“ It is, of course, true that the fact that a piece of plant is moveable does not prevent its being a structure or in the nature of a structure (Cardiff Rating Authority v Guest Keen Baldwins Iron & Steel Co. Ltd), but it seems to me that there is a distinction between a moveable structure and moveable plant which is used in conjunction with a structure. In the present case, I am satisfied by the evidence that the oven could be used as an oven and the prover as a prover without the moving parts, although it would not be economical so to use them since the dough would have to be stacked in and un-stacked by hand and the whole benefit of the continuous process would be lost. But the moving parts do not form an essential feature of the oven as an oven, or the prover as a chamber for conditioning: they are provided merely to ensure a continuous flow, and are, as counsel for the ratepayer put it, the furniture, and not integrated in the structure and become part of it.
I have, therefore, come to the decision that the moving parts of both ovens and provers are not rateable under the order, since the moving parts do not in themselves appear to me to form part of the structure of either oven or prover.”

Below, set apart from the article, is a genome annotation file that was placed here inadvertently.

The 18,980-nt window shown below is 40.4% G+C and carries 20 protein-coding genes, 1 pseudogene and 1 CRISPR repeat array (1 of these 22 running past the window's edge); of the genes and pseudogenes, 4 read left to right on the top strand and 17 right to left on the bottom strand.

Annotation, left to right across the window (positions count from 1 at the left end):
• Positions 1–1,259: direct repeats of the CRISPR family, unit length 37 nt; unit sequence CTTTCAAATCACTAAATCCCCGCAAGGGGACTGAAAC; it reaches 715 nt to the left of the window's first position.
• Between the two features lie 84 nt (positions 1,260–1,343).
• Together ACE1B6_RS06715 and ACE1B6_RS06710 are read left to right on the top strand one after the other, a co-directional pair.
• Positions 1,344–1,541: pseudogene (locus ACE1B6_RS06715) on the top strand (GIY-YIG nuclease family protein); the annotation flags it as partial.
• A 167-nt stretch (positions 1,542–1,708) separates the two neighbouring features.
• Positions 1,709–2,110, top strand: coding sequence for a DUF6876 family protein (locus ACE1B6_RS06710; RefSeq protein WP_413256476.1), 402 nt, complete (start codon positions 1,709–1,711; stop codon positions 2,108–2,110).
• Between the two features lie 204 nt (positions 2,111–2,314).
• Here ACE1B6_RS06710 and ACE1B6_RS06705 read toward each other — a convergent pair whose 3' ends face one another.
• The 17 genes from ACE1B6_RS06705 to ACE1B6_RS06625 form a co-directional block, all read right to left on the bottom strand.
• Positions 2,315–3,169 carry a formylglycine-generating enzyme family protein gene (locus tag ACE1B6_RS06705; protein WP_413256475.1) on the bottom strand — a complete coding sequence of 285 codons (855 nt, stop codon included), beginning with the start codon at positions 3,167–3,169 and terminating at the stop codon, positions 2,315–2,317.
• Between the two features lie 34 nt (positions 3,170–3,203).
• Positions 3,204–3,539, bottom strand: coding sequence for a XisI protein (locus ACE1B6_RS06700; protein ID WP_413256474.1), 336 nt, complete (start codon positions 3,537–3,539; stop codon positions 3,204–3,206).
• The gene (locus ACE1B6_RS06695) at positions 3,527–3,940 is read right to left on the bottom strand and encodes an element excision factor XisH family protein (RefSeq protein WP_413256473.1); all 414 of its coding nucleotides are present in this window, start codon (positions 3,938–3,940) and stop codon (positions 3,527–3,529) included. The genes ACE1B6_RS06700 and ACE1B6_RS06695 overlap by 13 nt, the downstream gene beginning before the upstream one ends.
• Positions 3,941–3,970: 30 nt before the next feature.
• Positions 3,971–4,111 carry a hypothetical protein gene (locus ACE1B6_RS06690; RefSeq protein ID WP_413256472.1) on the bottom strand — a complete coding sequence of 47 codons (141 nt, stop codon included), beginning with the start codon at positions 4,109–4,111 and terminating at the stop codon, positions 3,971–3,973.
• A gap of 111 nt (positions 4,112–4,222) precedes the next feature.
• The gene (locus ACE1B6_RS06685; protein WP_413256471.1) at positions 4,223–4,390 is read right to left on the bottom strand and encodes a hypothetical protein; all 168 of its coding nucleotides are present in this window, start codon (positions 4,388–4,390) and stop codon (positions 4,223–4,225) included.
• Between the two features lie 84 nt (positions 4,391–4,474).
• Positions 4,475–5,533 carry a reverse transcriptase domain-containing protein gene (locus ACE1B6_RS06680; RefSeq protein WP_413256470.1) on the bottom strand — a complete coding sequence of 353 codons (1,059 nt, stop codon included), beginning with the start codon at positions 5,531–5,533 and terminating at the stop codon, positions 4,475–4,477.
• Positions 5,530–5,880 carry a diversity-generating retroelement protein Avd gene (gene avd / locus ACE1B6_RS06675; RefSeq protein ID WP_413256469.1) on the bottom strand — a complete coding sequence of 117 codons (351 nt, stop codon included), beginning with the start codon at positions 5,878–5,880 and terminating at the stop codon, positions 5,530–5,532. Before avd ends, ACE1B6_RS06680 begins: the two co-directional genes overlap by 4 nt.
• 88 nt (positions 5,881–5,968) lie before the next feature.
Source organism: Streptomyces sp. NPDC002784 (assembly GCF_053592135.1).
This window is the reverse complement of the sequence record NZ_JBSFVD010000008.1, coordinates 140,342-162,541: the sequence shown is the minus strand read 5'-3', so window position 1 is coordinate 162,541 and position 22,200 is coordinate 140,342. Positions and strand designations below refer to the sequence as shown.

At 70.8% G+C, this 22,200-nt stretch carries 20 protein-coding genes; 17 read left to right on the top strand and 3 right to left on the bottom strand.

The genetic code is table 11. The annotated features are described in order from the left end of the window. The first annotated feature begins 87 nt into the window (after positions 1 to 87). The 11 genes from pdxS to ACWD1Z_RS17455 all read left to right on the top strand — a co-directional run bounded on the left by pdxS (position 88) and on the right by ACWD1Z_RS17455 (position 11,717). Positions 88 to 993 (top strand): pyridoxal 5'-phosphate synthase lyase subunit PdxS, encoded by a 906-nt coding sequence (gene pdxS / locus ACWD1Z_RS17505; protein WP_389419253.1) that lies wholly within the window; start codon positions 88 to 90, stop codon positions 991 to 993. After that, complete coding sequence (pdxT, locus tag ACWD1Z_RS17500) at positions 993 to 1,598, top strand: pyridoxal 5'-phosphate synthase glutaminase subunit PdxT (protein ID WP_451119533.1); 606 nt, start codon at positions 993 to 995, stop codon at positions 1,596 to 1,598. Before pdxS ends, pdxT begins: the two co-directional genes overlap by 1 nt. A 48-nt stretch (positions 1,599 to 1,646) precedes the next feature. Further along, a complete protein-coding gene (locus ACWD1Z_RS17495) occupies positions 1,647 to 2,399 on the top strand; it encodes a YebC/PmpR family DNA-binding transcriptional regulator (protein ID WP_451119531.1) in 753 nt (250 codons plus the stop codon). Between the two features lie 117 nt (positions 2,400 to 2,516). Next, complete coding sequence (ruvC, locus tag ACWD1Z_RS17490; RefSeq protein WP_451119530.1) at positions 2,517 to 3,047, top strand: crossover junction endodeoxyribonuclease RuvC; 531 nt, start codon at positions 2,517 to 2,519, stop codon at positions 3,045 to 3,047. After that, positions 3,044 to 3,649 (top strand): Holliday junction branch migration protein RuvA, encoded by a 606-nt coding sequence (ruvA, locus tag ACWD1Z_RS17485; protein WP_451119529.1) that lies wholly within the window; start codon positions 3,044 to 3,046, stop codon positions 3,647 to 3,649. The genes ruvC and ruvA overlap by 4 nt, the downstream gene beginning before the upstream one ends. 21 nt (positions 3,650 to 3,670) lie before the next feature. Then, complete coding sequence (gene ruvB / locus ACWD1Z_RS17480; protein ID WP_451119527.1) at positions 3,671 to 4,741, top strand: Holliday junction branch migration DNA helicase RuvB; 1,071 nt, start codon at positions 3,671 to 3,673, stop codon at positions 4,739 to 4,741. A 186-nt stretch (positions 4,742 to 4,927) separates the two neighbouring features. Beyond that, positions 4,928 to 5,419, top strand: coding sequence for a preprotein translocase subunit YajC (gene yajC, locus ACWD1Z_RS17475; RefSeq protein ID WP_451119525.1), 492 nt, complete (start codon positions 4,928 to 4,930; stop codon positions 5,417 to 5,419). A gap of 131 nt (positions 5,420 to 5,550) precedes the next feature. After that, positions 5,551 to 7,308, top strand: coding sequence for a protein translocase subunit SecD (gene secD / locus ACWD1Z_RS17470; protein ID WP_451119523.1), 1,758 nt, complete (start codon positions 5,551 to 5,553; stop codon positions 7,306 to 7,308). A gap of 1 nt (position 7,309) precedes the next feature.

Conclusions from Collier
The judgement in Collier v Fielding seems to confirm (following Guest Keen) that moving parts of a structure could be rateable as long as they formed part of the structure, but further, that it might be possible for moving parts which are an ‘essential feature’ of an item, to be rateable. It is important to note that the Class 4 (c ) exception, relating to parts which move or rotate, contained within the 1989 regulations is not perpetuated in the 1994 or 2000 regulations.
For the purposes of the Regulations steam raising boilers fall into three main categories:- a. Boilers used wholly or mainly for the raising of steam for power purposes (Class 1) or for heating purposes (Class 2), together with the items which are named in the List of Accessories will be rateable as a whole. b. Boilers used mainly or exclusively for the raising of steam to be used in trade processes are not rateable under Class 2 but may be rateable as named items under Class 4.
Rateability in this case will extend only to so much of the boiler as is in the nature of a structure and all moving parts, control gear, instrumentation etc, must be excluded as not being in the nature of a structure. The accessories of a Class 4 boiler cannot be rated unless the individual items comprising the accessories themselves qualify as plant rateable under Class 4 by being named items and by being, individually, in the nature of a structure.
The whole of the structural part of the boiler is rateable and the “structure” test must be applied to the boiler as a whole. The fact that parts of the boiler such as the furnace, the economisers or the super heaters are themselves named items does not mean that these items should be isolated from the boiler in applying the “structure” test. Had the boiler not been a named rateable item, the ancillary parts would then have had to be isolated and the test applied to each named part (see re the Appeal of Wand (VO) 1967: LT: RA 45).